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Titel: Naauwkeurige Beschryving der Aardgewassen, ...
Verlag: Leiden and Utrecht, Pieter vander Aa and François Halma, 1696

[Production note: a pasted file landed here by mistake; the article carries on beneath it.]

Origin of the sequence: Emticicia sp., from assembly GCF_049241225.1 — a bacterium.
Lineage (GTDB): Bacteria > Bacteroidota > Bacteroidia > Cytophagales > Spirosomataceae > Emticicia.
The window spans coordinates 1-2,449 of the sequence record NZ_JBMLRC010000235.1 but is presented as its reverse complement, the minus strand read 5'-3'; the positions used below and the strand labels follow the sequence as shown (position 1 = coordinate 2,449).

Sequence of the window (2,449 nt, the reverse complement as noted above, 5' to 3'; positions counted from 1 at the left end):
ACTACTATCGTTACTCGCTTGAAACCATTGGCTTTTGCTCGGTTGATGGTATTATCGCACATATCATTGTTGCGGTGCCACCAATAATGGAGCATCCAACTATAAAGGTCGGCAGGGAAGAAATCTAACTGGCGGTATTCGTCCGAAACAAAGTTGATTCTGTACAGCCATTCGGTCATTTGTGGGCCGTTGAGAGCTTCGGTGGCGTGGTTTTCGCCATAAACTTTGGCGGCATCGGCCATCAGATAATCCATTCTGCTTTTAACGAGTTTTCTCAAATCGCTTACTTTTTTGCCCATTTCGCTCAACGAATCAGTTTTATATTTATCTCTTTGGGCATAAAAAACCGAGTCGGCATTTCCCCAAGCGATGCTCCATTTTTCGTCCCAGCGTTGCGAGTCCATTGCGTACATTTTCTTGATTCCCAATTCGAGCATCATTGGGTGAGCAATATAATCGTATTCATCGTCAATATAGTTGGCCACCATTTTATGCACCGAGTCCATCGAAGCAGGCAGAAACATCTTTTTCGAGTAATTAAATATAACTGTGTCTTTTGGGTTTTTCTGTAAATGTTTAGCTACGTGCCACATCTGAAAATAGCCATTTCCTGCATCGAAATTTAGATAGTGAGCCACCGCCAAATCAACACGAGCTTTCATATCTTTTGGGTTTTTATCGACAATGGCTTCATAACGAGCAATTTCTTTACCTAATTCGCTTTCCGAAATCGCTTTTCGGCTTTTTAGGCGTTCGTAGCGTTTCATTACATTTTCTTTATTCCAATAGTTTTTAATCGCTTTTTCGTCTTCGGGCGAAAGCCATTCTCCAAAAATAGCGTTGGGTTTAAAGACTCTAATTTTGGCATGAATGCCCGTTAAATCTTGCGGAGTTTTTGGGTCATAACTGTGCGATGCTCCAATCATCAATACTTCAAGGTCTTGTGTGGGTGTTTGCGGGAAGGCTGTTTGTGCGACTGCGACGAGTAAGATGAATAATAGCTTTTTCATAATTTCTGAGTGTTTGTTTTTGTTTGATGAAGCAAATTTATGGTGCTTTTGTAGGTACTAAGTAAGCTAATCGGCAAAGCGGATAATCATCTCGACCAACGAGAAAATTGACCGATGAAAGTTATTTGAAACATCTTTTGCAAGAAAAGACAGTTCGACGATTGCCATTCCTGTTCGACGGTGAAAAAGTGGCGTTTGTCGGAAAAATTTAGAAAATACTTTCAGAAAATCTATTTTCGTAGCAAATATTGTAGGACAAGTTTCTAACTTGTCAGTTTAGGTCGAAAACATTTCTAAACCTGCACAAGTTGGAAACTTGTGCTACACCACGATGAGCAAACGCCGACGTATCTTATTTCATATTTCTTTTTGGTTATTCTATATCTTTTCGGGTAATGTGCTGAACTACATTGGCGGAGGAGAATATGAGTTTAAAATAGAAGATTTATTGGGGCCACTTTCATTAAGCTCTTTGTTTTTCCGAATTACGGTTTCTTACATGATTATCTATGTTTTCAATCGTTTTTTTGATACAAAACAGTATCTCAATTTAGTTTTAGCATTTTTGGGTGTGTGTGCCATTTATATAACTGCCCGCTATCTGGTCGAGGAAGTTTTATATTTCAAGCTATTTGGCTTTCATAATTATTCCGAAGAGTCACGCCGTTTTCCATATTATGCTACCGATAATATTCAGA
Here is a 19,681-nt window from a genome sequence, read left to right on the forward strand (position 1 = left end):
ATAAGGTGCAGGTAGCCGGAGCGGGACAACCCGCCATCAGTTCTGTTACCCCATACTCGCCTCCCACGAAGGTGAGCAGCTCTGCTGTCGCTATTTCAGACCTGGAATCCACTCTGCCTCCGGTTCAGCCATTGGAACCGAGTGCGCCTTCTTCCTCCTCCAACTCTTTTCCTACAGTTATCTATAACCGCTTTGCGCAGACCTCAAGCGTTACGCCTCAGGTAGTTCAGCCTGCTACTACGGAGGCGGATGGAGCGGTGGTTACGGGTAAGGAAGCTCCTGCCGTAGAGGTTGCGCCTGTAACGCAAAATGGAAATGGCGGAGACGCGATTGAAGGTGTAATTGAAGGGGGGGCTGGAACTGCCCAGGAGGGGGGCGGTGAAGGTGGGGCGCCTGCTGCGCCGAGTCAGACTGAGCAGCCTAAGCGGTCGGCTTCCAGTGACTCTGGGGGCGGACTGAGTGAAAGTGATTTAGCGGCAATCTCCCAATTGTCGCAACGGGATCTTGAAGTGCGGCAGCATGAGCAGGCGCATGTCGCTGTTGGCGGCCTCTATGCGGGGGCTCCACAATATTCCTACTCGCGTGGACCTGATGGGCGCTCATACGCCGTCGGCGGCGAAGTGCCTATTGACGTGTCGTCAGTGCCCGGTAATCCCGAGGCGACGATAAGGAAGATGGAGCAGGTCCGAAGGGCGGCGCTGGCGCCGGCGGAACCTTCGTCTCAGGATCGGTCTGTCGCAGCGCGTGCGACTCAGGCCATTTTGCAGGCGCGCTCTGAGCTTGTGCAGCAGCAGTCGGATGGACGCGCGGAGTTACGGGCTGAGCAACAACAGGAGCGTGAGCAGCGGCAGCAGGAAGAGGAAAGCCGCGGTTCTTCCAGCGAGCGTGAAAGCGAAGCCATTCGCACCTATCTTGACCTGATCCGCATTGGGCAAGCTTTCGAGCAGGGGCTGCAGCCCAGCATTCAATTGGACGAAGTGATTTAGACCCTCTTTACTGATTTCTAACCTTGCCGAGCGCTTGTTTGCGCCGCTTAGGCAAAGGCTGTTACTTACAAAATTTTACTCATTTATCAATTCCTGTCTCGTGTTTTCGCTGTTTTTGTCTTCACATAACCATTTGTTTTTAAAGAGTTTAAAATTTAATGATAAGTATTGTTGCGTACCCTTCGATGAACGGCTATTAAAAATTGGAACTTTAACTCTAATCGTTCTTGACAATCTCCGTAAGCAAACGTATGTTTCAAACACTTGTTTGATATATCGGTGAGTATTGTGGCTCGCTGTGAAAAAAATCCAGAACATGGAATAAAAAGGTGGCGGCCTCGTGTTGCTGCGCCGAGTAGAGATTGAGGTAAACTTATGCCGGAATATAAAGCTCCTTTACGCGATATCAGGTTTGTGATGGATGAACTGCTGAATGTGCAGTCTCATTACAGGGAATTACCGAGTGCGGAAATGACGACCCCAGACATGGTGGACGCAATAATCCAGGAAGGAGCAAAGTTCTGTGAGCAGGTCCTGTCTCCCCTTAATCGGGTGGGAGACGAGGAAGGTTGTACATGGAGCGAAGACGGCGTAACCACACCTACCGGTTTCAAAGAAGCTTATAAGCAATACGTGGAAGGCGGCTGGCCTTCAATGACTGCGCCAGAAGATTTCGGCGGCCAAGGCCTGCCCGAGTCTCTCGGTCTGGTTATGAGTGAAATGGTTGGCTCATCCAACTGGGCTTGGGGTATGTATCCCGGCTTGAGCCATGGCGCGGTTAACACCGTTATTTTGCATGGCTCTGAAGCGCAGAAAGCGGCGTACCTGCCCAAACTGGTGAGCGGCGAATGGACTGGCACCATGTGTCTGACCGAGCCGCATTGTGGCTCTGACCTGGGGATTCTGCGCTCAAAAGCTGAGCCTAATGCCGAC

Folio (387 x 260 mm), pp [xxxvi] 929 , with engraved frontispiece, engraved head- and tailpieces, and 243 engraved plates; a fine copy, bound in two volumes, in contemporary Dutch blindstamped vellum with large arabesque in blind on front and back covers. £22,000 First edition of one of the most attractive Dutch florilegia of the seventeenth century. Abraham Munting (1626-1683) was professor of botany at the University of Groningen, and took over and enlarged the botanic garden founded by his father Henricus. It was known as the 'Paradise of Groningen' and became one of the most famous gardens of its time. Botanical colleagues sent him seeds of numerous exotic plants from the Dutch East and West Indies, South Africa, the Americas, etc. The present work depicts some of the exotic and remarkable plants growing in the garden. It is one of the earliest and most important documents concerning Japanese flora and its importation into the West, predating Thunberg's works by almost one hundred years. 'Munting wrote a number of works on medical-botanical topics, but his posthumously published opus magnum, the Naauwkeurige, enjoyed particular success, at least in part due to the novelty of the plates, which in a radical departure from the iconography of the traditional florilegium, presented its plant species against a charming series of landscape backgrounds . The illustrations are remarkable for their elegance and originality. The sophisticated title-page . was designed by an artist of considerable merit, Jan Goeree (1670-1731), who had been a student of Gérard de Laresse . Each plate shows a different plant in flower, including many exotic species from America and other distant lands. The plant dominates the foreground, filling the entire page, often with a detail of the fruit or flower presented on a smaller scale. In some cases the plants are presented à trompe l'oeil, while in others they have been arranged in decorated urns. Sometimes gardening tools are depicted as well. The name of each plant appears written on an elegantly fluttering ribbon or cartouche, or on a crumbling marble plaque' (Tomasi, An Oak Spring Flora 45).Munting left a large corpus of drawings of plants upon his death in 1683. These were prepared for this publication by the addition of the ornamental ribbons for the plant names, the rustic and architectural backgrounds, etc., by artists working for the publishers vander Aa and Halma. Only plate 201 is signed, bearing the name of Joseph Mulder (1659-1710), engraver of many of the plants of Maria Sibylla Merian's famous work on the insects of Surinam. The artist of many of the backgrounds, particularly those featuring architecture, classical ruins, putti, etc. is undoubtedly Goeree, who also designed the headpieces.Hunt 396; Nissen BBI 1428; see Oak Spring flora 45. Buchnummer des Verkäufers 2800
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